Cutting back ornamental grasses

Oh dear, more beige and brown.  It’s such a tricky time of year when you want to present photo essays of the garden.

Bring on spring.

But for now I’m pleased when I see that hard frost every morning. It means the weeds aren’t germinating.

And that gives me time to think I’m still in control.

I left my tools down in the stables yesterday and that was a big mistake. I only had ‘cut back grasses’ on my list.  I yearn in that sad way of a child looking onto an empty sandpit to have a play. Bare earth. Just waiting to be landscaped.

But who knew that playing in the dirt involved so many rocks? I do love my wall building. And I trotted up to the potting shed to get my string to measure a straight line.

I had an idea. I have an awful lot of ‘excess rocks’. Why not extend the wall?

Getting the tool from the potting shed took ages as Artur is in a lap sitting mood at the moment. But even he will wander off if I wriggle. But he loves how warm the potting shed gets when the sun hits that polycarbonate roof.

Nothing is going to improve that ugly look of the wall beside the stables. There used to be a water trough there during the animal days. And for some reason it has been half destroyed. Why, I have no idea. I did rather want it entirely dismantled during the bulldozer day, but we ran out of time.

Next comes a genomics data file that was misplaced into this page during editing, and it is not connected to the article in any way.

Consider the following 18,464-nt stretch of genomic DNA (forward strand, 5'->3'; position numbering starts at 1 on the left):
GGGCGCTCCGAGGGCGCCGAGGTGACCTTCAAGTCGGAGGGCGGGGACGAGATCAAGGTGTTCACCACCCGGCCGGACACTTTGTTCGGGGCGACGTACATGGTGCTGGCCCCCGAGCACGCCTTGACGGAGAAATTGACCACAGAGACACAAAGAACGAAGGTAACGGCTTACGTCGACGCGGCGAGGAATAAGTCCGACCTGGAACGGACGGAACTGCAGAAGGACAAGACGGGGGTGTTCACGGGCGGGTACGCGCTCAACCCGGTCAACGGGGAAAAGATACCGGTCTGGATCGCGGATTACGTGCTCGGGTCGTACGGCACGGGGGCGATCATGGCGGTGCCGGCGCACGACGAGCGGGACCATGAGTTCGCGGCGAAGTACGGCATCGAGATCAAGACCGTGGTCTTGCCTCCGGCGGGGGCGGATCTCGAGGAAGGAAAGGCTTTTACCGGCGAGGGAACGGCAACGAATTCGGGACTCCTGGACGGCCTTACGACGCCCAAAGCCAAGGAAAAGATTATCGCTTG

And all the time I was placing rocks in the straight row I was muttering ‘step away from the wall, step away from the wall’.

Grasses. I need to cut back grasses.

Because there is one thing I have learned about the gentle art of cutting back ornamental grasses is it is never simple.

For months on end they perform without any fuss. And you have no idea what is really happening around and under the soil. For me on this steep bank it is the hidden bramble forest that I never notice during the growing season.

So it’s cutting back, and also garden maintenance. And all the time trying to work out where to try and mulch the mess.

Because miscanthus grass (and that is all I managed to cut) is a tough old beast. No wonder they use it as biofuel.

I tied them up in bundles and placed them along the gap between the fence and the dry garden. I need to fill this space in. And it’s going to take years. Unless I can work out how to move the damage from the lower terrace where the wild boar churned up the grass and soil, and barrow all that lovely stuff to this gap.

For now it’s lightweight grass bundles. Easy for one overwhelmed gardener.